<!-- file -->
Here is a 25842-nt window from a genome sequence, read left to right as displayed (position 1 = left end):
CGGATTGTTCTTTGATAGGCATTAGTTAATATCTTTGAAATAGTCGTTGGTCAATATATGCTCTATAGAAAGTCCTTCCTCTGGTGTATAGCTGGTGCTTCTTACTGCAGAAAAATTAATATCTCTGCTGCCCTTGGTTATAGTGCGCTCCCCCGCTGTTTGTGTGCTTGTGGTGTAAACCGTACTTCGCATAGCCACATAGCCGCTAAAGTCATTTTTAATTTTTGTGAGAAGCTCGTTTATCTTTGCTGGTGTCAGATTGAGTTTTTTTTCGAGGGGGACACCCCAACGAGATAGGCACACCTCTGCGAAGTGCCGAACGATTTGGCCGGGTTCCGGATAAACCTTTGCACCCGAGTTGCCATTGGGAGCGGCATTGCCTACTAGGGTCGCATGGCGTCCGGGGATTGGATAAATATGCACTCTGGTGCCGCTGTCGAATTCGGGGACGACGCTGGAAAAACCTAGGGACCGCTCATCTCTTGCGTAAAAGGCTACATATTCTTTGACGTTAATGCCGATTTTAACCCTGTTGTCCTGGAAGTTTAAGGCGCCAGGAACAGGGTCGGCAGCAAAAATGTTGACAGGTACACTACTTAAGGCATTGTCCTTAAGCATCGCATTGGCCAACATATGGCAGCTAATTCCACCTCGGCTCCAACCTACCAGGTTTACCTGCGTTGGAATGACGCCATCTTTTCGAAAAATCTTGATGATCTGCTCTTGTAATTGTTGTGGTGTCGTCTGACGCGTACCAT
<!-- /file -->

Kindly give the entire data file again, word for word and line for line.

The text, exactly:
Here is a 25842-nt window from a genome sequence, read left to right as displayed (position 1 = left end):
CGGATTGTTCTTTGATAGGCATTAGTTAATATCTTTGAAATAGTCGTTGGTCAATATATGCTCTATAGAAAGTCCTTCCTCTGGTGTATAGCTGGTGCTTCTTACTGCAGAAAAATTAATATCTCTGCTGCCCTTGGTTATAGTGCGCTCCCCCGCTGTTTGTGTGCTTGTGGTGTAAACCGTACTTCGCATAGCCACATAGCCGCTAAAGTCATTTTTAATTTTTGTGAGAAGCTCGTTTATCTTTGCTGGTGTCAGATTGAGTTTTTTTTCGAGGGGGACACCCCAACGAGATAGGCACACCTCTGCGAAGTGCCGAACGATTTGGCCGGGTTCCGGATAAACCTTTGCACCCGAGTTGCCATTGGGAGCGGCATTGCCTACTAGGGTCGCATGGCGTCCGGGGATTGGATAAATATGCACTCTGGTGCCGCTGTCGAATTCGGGGACGACGCTGGAAAAACCTAGGGACCGCTCATCTCTTGCGTAAAAGGCTACATATTCTTTGACGTTAATGCCGATTTTAACCCTGTTGTCCTGGAAGTTTAAGGCGCCAGGAACAGGGTCGGCAGCAAAAATGTTGACAGGTACACTACTTAAGGCATTGTCCTTAAGCATCGCATTGGCCAACATATGGCAGCTAATTCCACCTCGGCTCCAACCTACCAGGTTTACCTGCGTTGGAATGACGCCATCTTTTCGAAAAATCTTGATGATCTGCTCTTGTAATTGTTGTGGTGTCGTCTGACGCGTACCAT